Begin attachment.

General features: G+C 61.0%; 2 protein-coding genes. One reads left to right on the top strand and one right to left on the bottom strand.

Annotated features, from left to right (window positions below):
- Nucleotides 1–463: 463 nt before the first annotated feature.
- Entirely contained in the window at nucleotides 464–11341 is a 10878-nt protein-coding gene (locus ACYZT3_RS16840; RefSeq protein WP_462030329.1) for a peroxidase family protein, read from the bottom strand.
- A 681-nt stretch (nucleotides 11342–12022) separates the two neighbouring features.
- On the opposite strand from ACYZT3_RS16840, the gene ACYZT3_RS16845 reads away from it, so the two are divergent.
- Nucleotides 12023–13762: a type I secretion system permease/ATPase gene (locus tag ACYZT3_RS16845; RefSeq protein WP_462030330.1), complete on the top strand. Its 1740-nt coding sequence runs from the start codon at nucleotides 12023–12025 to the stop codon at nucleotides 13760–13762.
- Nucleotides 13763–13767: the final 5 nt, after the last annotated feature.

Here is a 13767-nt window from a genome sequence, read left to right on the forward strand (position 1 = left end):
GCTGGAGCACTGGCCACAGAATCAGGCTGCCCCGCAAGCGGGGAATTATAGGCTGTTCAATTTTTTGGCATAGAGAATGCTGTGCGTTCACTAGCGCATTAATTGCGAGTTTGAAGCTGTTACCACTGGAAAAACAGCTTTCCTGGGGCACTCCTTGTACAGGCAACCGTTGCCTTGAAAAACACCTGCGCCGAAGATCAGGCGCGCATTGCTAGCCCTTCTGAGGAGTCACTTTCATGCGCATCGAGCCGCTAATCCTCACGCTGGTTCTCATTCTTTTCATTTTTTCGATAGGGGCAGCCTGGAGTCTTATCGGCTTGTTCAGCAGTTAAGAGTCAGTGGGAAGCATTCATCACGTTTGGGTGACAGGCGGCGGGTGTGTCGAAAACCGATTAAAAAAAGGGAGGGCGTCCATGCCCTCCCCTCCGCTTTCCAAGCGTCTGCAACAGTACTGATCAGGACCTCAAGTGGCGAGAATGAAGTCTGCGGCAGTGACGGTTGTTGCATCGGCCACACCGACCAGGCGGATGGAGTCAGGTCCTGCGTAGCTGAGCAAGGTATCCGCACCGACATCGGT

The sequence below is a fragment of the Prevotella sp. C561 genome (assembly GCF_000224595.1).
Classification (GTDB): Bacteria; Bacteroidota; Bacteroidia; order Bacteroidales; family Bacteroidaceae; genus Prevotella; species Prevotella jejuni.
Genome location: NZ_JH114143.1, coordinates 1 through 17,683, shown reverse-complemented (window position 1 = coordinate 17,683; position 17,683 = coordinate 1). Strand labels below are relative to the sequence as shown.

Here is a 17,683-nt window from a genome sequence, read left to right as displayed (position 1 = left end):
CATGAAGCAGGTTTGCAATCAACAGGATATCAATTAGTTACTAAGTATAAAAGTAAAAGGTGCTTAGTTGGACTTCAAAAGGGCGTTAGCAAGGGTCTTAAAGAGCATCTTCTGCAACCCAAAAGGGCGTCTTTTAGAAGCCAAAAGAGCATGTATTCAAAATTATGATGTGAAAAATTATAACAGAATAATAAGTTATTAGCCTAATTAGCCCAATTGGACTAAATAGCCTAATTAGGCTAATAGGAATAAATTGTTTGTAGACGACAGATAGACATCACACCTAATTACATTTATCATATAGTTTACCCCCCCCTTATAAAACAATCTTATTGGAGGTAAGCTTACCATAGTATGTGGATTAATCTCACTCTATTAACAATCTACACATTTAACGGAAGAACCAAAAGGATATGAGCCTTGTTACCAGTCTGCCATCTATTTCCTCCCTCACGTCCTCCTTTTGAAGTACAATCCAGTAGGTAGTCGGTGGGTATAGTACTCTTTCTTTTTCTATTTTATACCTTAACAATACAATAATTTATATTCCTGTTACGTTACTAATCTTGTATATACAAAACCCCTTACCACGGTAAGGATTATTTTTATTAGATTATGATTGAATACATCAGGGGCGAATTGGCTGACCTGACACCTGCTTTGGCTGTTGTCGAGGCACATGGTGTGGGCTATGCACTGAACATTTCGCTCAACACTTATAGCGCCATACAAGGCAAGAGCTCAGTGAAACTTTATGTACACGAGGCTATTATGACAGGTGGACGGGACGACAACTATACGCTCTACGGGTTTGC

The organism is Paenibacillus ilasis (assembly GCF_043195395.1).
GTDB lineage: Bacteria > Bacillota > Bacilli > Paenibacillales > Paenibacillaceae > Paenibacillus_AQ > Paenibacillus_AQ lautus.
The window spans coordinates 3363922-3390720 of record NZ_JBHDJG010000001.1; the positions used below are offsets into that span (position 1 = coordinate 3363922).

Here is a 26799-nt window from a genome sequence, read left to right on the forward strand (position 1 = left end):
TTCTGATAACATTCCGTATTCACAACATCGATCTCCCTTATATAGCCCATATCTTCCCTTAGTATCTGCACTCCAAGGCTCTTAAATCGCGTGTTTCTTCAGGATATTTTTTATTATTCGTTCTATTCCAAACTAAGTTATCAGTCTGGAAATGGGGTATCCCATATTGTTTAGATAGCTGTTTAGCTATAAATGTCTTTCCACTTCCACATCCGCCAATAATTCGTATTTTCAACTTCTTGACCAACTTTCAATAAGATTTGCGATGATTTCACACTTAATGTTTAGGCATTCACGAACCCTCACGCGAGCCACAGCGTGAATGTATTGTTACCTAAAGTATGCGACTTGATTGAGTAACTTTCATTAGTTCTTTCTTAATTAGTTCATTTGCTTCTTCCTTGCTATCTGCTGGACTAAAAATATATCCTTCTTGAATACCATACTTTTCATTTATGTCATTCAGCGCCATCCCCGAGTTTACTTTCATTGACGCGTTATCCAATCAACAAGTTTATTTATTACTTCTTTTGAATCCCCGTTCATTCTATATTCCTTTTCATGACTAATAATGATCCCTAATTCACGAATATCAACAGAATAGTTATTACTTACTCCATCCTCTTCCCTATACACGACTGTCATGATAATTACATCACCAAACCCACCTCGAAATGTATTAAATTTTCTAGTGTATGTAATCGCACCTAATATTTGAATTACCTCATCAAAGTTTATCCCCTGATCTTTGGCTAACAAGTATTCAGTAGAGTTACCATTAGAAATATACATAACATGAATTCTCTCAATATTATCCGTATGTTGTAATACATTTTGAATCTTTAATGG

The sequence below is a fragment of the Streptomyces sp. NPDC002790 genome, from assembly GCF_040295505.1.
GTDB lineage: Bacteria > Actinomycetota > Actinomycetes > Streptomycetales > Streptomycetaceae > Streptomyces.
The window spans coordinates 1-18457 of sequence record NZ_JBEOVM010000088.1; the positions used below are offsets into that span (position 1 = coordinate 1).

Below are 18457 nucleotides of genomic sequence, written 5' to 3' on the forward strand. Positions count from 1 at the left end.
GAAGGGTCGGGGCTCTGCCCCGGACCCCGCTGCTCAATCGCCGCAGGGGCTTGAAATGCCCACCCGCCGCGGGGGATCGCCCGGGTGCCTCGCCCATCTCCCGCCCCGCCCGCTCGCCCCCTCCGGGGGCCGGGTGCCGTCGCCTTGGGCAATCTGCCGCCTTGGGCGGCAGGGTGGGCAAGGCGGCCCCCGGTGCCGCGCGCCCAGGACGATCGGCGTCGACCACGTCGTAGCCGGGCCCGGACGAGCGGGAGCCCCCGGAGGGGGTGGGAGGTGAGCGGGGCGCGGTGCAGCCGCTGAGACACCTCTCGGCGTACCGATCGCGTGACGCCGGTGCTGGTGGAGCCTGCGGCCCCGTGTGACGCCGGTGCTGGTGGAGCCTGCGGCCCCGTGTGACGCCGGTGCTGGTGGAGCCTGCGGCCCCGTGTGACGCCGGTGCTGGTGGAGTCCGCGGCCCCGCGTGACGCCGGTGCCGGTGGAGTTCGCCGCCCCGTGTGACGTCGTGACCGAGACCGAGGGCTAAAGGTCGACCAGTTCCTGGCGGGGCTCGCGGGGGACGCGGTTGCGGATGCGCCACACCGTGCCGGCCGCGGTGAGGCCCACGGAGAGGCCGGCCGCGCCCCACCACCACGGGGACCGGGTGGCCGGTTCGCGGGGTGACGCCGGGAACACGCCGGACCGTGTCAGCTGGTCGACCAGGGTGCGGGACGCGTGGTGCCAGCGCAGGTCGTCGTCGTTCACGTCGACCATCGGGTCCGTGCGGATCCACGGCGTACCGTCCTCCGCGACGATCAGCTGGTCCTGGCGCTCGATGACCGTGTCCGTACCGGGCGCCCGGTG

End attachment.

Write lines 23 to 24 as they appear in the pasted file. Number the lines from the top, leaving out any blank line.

The window spans coordinates 1-18457 of sequence record NZ_JBEOVM010000088.1; the positions used below are offsets into that span (position 1 = coordinate 1).

Below are 18457 nucleotides of genomic sequence, written 5' to 3' on the forward strand. Positions count from 1 at the left end.